a first executable portion for displaying an image of a remote controller configured to control a set-top box, the image including a plurality of buttons;
a second executable portion for receiving an input selecting one of the buttons; and
a third executable portion for determining a signal file associated with the button selected.
20. The computer program product of claim 19 further comprising a fourth executable portion for transmitting a signal defined by the signal file associated with the button selected to the respective set-top box.
21. The computer program product of claim 20 further comprising a fifth executable portion for presenting an indication of at least one set-top box operation resulting from the signal to the respective set-top box.
22. The computer program product of claim 19 further comprising a fourth executable portion for storing a plurality of inputs; and a fifth executable portion for transmitting signals defined by the signal files associated with the buttons selected at a predetermined time.
23. The computer program product of claim 22 further comprising a sixth executable portion for receiving an input defining a time for transmitting the signals
24. The computer program product of claim 19 further comprising a fourth executable portion for storing a plurality of images corresponding to a plurality of set-top box remote controllers and the signal files associated with the buttons on each image; and a fifth executable portion for receiving an input determining at least one of the stored images to display.
25. The computer program product of claim 19 further comprising a fourth executable portion for receiving an input to determine the set-top box to control.
Description
BACKGROUND

Set-top boxes are becoming increasingly prevalent in the homes and offices of many subscribers as a way to access content such as video, audio, Internet web pages, interactive games, and other types of content. In general, a set-top box is a device that is connected to the subscriber's equipment, typically a television, receives a signal from an external source, such as a content provider's server, and converts the signal into content that can be displayed on the subscriber's equipment. A set-top box may receive a signal through an Ethernet cable, a satellite dish, a coaxial cable, an optical fiber, a telephone line, an antenna, such as a Very High Frequency (VHF) or Ultra High Frequency (UHF) antenna, or other types of communication pathways. A set-top box may also receive a signal by accessing on-board or loadable media, such as hard disk drives, compact discs (CDs), or digital video discs (DVDs).

Many set-top boxes function like specialized computers and have the ability to send and receive information over the Internet or other wide area networks. For example, a set-top box may include one or more microprocessors, Random Access Memory (RAM), and microchips for decoding signals. The increasing complexity of set-top boxes has in turn increased the complexity of maintaining and repairing set-top boxes. As a result, technicians responsible for addressing the condition of set-top boxes, as well as the condition of the subscriber network in general, must possess greater skills to adequately understand the systems and to properly diagnose problems.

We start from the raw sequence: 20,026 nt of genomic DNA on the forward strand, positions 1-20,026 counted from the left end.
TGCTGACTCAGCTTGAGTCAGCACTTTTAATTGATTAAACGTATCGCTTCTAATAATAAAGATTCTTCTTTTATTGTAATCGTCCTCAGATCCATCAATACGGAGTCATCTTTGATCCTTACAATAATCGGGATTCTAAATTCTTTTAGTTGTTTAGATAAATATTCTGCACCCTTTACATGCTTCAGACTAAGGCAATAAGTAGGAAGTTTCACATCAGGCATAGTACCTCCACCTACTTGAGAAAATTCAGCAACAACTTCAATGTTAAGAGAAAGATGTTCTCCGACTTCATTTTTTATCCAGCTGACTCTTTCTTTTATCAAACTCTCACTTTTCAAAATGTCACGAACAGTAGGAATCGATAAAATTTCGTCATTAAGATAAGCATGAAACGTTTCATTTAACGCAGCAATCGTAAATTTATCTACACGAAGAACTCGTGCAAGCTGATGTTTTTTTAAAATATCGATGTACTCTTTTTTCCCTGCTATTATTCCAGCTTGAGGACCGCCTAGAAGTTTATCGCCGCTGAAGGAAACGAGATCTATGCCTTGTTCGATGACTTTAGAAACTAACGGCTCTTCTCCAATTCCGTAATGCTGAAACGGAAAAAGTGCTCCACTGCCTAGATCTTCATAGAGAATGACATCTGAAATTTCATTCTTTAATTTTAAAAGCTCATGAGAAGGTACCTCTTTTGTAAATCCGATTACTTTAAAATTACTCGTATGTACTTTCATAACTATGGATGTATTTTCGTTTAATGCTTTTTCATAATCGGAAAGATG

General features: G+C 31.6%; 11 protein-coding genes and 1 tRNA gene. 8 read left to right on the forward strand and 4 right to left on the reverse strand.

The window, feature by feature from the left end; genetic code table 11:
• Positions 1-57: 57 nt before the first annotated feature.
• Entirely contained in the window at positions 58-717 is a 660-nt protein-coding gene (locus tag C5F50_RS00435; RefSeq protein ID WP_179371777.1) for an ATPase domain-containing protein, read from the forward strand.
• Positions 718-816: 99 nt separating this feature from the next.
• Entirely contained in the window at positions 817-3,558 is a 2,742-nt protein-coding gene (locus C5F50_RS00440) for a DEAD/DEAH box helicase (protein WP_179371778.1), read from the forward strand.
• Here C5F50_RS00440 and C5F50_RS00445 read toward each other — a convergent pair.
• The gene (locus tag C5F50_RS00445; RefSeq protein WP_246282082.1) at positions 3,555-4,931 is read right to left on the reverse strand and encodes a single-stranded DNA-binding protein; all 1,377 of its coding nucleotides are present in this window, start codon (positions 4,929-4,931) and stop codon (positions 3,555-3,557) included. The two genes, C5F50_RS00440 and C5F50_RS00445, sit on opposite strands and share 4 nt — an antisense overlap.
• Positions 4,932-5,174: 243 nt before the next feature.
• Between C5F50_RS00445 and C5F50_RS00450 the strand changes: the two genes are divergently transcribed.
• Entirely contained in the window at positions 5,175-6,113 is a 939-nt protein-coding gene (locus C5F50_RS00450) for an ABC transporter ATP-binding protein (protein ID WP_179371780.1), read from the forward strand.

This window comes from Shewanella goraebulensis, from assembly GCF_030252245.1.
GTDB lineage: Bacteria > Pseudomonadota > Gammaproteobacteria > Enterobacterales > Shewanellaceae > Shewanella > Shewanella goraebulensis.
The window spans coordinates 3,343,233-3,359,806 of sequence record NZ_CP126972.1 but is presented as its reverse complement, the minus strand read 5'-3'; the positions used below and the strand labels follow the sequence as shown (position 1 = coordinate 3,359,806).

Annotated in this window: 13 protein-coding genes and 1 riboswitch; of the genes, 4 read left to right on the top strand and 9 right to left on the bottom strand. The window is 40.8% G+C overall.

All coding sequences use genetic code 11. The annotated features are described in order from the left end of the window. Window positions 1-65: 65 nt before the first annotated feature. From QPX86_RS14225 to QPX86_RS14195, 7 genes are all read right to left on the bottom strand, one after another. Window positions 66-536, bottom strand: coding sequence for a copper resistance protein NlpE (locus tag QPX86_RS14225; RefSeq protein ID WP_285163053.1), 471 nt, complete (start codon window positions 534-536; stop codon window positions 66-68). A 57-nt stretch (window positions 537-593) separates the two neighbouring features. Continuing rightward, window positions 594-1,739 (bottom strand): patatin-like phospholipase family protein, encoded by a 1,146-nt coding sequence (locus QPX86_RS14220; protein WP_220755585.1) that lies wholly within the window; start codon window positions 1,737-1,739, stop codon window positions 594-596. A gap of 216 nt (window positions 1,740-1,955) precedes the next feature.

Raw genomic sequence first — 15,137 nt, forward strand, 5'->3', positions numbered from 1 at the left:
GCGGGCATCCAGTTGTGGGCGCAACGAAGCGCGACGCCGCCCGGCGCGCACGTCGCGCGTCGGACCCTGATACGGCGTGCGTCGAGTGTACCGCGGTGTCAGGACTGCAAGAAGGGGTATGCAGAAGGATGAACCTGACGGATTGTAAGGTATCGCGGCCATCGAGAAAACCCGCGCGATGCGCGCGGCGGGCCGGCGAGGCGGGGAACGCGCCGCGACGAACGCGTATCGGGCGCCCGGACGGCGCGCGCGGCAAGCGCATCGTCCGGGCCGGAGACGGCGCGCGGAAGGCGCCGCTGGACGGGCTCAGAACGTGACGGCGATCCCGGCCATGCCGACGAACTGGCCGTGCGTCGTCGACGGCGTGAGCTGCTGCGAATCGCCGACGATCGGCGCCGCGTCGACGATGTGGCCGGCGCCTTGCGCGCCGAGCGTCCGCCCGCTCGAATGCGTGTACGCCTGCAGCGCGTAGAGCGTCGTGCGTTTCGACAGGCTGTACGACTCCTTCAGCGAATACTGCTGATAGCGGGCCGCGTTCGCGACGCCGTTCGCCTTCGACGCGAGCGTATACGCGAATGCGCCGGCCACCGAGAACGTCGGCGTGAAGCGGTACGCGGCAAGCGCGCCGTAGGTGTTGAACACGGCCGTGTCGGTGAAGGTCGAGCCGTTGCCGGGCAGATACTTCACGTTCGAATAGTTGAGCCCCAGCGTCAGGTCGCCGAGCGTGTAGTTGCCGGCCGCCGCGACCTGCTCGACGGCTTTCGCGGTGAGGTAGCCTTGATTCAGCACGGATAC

The skills necessary may be further increased as a result of variations among set-top boxes connected to a network, as different manufacturers produce different set-top boxes that are configured to send and receive signals in different ways. For example, different set-top boxes typically have differently configured remote controllers, such that the remote controller from one manufacturer's set-top box may not be able to command the same (or any) function on another manufacturer's set-top box. As a result, a user at a remote location, such as a technician attempting to evaluate a set-top box from the technician's office (i.e., without the benefit of the physical remote controller for that particular set-top box), would have to know what signals to send to the set-top box in order to elicit a particular response from the set-top box and analyze the result.

More specifically, set-top boxes typically receive commands from a subscriber through the subscriber's selection of functions associated with buttons on a remote controller, although, some set-top boxes may also include serial ports for receiving serial commands, such as RS-232 commands. A subscriber, for example, may depress a MENU button on the remote controller to display a set of options on a television screen. The subscriber may then use the buttons to scroll up or down through options listed on the screen and may depress a SELECT button to choose a highlighted option. Each press of a button on the remote controller by the subscriber typically results in the transmission of a signal containing the command, commonly in the form of an Infra Red (IR) signal, from the remote controller to the set-top box. Thus, a technician wishing to command a set-top box to perform a certain function without using the associated remote controller would need to know how to communicate with that particular set-top box. In other words, the technician would need to know how to generate and transmit the same IR signal produced by the set-top box's remote controller. Even if signals from the appropriate remote controller are captured and recorded in signal files, the technician would still be required to recognize which signal file corresponds to which command. The greater the variety of set-top boxes and remote controllers on the network, the more difficult the task becomes for a technician.